Dublin’s importance as a global hub for business is increasing significantly, according to a highly regarded annual report by leading management consulting company AT Kearney. The 2019 Global Cities Report indicated that while New York, London and Paris remain the world’s most competitive cities, their dominance is being increasingly challenged by advances across Europe, Asia and the Middle East – and made special mention of the impressive progress made by Dublin.
The Global Cities Report ranks the world’s major cities on their attractiveness for businesses and employees, It includes the Global Cities Outlook Index, which ranks cities primed to be the next generation of global hubs. Dublin featured highly in 2019’s Outlook Index, jumping a huge 24 places to ninth position, behind London, Singapore, San Francisco, Amsterdam, Paris, Tokyo, Boston and Munich.
“The Irish city’s impressive performance is spurred by big gains in economics and innovation, reflecting Dublin’s rise as a global tech destination and its prospects for the future,” commented the report on Dublin’s meteoric rise.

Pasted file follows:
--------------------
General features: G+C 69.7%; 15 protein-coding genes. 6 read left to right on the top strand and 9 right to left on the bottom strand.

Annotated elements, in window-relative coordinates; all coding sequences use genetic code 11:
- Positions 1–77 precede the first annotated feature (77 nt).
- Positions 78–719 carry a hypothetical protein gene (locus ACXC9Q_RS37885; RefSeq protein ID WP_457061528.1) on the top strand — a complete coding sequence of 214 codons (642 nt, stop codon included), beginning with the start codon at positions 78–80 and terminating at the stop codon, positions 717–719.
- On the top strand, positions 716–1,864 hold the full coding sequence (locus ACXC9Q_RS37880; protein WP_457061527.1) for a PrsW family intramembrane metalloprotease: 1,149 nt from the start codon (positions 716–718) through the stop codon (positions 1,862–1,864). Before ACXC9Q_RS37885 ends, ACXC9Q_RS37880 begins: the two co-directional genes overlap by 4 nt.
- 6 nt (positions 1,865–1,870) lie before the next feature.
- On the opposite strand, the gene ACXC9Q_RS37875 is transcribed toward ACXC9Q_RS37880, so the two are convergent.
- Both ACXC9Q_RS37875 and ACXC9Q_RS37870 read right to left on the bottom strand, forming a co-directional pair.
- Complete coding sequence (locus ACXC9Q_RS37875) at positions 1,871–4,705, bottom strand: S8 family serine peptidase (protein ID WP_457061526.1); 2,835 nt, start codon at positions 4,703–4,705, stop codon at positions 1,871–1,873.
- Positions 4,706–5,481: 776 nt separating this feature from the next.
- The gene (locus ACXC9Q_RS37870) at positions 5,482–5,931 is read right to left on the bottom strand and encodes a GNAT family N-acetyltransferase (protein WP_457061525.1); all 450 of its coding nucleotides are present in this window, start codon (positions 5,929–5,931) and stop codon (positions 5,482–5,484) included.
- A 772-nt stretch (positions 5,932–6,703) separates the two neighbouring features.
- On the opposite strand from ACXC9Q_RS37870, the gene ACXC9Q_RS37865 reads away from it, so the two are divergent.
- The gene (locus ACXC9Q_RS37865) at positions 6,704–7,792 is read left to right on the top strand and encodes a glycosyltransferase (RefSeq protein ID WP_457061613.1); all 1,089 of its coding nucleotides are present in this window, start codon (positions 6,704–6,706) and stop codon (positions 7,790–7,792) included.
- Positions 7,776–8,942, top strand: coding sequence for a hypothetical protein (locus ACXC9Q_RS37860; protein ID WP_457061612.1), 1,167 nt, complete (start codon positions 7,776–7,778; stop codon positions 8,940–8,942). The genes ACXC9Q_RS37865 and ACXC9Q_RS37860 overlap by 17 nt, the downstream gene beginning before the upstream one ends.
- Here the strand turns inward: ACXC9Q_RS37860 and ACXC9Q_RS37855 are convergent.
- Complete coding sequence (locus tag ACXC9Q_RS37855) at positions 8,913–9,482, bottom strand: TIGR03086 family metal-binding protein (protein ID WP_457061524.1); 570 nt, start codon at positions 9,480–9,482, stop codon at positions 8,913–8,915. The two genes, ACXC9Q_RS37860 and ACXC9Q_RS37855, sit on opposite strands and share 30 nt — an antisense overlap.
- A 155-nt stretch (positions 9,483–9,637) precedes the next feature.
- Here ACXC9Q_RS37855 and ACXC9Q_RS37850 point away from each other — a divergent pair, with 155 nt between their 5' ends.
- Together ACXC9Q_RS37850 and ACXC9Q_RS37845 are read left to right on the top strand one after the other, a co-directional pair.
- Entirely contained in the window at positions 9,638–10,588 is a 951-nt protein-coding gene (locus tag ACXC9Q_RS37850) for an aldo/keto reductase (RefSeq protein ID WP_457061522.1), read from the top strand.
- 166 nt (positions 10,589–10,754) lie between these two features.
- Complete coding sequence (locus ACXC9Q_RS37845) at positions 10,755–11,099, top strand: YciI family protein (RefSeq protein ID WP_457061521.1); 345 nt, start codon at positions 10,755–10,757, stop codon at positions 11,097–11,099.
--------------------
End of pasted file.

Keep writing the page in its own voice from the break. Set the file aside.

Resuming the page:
Dublin increased its position significantly in every metric: personal wellbeing, economics, innovation and government. In particular, the city jumped 33 places in the economics metric, to fifth place in the index.
“We view Dublin’s strong performance in the 2019 AT Kearney rankings as validating the commercial trends we can see on the ground,” said James Croke, a development advisor for BPO and IT Services at Enterprise Ireland, the trade and innovation agency. “Enterprise Ireland-backed companies in the ICT, fintech and services sectors, who invest in innovation and technological capability are continuing to accelerate their international growth. Underpinning this technical capability is Ireland’s innovative, well-educated and technically agile workforce.”
The yearly report reveals which cities are currently the most competitive in several key areas, including business activity, culture, human capital, political engagement and information exchange. These are recognised as the factors that have turned cities such as San Francisco, London and New York into bustling global hubs that attract people and businesses.
Dublin looks to the future
While the Global Cities Index reflects the current performance of major cities, the Outlook reveals which cities are primed to be the next generation of global hubs. This year, despite uncertainty regarding Brexit, London’s steady performance brings it to the top of the Global Cities Outlook, up from third in 2018.
Although performance across leading European cities has stalled, an exception is Dublin, indicating that Ireland is becoming a popular choice for international business partners. The report concluded that up-and-coming cities should look to encourage the development of human capital. Dublin’s big jump in the Outlook proves that the city is on the right track.